CHINESE NEW YEAR: How to celebrate the Spring Festival and Lunar New Year

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Chinese New Year or “spring festival” is part of the Lunar Calendar and this year is the Year of the Pig (or Wild Boar) which is the 12th in the 12-year cycle of Chinese Zodiac signs.

Being from a dual heritage/mixed race family (English and Chinese) and living in Britain, I have always felt a longing to celebrate Chinese New Year. So whatever your background, here’s how to celebrate Chinese New Year… (And don’t worry it lasts for two weeks so you have plenty of time or if you’re prepared you can do it in the run-up).

How to celebrate Chinese New Year the traditional way (and what not to do):

    • Clean your house: In the UK we typically have a Spring Clean anyway. So Chinese New Year is the perfect time to clean your home and declutter. This is traditionally done prior to Chinese New Year eve. It is a way to clean out the old year and welcome in the New Year. But make sure you do this on New Year’s Eve day or before because doing it on New Year’s Day is said to be sweeping out your good luck for the New Year.
    •  Shopping: Yes, it’s an excuse to shop and buy New Year’s clothes. A bit like Christmas in the west as there is a boom of shoppers for Chinese New Year. Plus make sure you wear red and gold (Chinese good luck colours… hence my wedding theme was these colours).

    • Having your hair cut a few days in advance of Chinese New Year (cutting it on the day is supposed to represent cutting your life short).
    • Family Dinner on Chinese New Year’s Eve: One of the most important things is to share a “reunion dinner” with family around the table. Chinese people tend to travel all over so that generations of family can share this meal together. They will also eat a range of “lucky dishes” such as dumplings, sticky rice cake/glutinous rice balls, spring rolls and fish. (Although people tend to opt for a Vegetarian breakfast on New Year’s Day as it’s thought to be bad luck to serve up dead animals).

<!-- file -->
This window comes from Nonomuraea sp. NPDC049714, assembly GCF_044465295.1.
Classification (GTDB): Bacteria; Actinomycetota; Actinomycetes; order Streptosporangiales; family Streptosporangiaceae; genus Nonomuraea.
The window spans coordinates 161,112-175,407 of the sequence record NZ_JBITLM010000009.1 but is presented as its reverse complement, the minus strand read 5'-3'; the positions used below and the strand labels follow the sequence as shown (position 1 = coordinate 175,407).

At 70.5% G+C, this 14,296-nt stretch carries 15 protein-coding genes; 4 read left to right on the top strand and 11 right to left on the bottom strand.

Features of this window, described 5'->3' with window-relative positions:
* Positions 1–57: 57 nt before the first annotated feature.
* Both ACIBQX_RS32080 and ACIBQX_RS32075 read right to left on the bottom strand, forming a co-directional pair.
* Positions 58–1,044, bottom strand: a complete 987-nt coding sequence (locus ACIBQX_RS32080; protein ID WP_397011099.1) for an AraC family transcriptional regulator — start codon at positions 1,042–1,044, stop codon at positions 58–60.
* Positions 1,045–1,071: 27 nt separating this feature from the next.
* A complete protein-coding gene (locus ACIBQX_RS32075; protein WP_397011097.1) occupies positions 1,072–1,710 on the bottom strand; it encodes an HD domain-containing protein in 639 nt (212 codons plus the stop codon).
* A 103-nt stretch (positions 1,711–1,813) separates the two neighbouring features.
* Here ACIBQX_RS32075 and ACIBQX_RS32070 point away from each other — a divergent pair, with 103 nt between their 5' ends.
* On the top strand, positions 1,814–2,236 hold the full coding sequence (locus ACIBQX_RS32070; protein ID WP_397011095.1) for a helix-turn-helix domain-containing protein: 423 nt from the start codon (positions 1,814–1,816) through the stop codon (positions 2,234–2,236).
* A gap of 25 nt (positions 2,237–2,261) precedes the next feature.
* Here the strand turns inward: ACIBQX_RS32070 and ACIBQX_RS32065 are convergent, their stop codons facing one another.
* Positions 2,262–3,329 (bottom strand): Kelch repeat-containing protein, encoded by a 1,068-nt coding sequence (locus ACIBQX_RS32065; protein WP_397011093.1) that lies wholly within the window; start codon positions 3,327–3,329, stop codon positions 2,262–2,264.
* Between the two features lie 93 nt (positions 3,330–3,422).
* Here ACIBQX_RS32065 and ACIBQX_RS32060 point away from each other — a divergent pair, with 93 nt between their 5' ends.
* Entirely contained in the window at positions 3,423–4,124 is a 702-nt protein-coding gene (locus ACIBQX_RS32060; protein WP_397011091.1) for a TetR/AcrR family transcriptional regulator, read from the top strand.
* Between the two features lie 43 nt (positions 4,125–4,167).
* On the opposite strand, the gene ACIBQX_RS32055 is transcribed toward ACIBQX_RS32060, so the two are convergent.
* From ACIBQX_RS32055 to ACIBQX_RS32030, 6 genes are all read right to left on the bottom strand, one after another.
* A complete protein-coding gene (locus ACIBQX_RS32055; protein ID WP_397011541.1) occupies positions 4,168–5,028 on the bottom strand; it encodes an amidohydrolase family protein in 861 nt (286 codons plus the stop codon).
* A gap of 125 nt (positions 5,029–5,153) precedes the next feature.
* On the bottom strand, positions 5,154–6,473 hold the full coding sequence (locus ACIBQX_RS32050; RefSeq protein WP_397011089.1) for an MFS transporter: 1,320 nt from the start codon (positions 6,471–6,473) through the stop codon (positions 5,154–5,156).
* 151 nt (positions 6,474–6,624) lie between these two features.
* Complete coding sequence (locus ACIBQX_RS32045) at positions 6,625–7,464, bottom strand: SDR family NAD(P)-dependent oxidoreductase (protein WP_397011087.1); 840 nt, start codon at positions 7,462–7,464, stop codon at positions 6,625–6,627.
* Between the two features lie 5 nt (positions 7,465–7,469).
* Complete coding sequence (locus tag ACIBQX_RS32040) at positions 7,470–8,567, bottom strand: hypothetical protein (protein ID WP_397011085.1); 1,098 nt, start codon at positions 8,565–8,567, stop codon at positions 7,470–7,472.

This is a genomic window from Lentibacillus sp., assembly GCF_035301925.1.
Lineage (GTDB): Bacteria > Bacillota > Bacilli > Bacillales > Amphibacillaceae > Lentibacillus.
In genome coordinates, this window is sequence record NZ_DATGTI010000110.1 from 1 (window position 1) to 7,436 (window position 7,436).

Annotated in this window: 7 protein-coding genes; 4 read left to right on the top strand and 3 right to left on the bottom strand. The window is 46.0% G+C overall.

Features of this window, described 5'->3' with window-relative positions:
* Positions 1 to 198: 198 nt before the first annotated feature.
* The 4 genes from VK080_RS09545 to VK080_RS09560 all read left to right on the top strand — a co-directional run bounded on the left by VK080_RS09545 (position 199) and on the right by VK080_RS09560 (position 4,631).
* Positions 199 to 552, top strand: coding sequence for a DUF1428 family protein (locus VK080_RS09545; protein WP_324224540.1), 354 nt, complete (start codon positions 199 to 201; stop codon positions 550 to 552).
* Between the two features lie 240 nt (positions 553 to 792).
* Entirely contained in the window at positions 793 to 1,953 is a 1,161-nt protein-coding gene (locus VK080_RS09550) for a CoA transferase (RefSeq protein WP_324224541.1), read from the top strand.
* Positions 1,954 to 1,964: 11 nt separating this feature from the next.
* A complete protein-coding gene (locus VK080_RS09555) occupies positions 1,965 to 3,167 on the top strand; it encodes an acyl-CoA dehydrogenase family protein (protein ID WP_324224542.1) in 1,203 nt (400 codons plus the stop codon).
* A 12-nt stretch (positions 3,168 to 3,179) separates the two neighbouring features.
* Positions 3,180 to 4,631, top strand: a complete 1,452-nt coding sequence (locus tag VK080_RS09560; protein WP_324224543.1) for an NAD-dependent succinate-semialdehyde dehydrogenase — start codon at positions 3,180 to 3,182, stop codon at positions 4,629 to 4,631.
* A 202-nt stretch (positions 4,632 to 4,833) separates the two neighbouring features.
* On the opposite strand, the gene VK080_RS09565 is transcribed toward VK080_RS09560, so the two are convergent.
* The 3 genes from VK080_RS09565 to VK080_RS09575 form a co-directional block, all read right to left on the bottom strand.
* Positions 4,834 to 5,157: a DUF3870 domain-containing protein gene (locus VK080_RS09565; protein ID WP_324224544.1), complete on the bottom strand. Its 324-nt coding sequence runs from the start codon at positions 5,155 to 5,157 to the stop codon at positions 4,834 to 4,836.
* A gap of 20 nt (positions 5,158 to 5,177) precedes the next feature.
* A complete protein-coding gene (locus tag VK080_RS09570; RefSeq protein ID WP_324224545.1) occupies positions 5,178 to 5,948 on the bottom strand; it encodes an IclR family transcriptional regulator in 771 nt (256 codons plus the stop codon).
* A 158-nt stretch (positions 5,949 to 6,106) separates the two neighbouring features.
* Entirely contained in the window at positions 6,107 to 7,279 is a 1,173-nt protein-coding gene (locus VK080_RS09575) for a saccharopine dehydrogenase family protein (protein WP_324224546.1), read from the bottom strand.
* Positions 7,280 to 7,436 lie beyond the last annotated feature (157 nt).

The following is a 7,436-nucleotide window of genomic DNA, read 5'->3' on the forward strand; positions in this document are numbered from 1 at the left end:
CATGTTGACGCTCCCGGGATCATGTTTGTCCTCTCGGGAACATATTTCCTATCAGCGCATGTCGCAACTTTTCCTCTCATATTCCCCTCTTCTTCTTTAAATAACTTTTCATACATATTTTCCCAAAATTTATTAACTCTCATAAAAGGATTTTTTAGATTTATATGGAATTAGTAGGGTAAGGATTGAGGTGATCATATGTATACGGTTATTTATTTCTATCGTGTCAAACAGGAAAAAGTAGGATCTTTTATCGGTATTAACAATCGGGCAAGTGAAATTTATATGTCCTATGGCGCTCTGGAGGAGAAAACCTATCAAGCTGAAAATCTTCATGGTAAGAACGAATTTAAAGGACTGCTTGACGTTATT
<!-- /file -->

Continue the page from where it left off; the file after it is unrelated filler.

• Giving Red Envelopes “Ang Pows”: Children receive ANg Pows traditionally after New Year’s Eve Dinner. And everyone stays up late to welcome in the New Year, often with fireworks and firecrackers at midnight to warn off bad spirits. It is said the louder the firecracker the more business and prosperity there will be for the New Year.

  • On New Year’s Day, people wear their New Clothes to bring joy and eat a vegetarian breakfast (although not Congee which is supposed to signify poverty). Instead, fluffy white rice is often eaten.

My other ideas on how to celebrate Chinese New Year:

  • Use it as a second chance at resetting and refocusing your western New Year goals.
  • Make fortune cookies with your personalised fortune inside (these are great for Valentines Day too. Here’s a super simple recipe by BBC Good Food.
  • Read the Chinese New Year story and re-enact with friends or the kids.
  • Spend the two weeks of Chinese New Year seeing family and loved ones as much as you can. Whether it be for a cup of tea or food.
  • Go to a Chinese New Year Show or celebration.
  • Do Chinese New Year themed crafts, go to Yorkshire Families for some ideas.

So whatever you do this Chinese New Year, wishing you all a prosperous year full of health and happiness. Comment below how you’ll be celebrating. 

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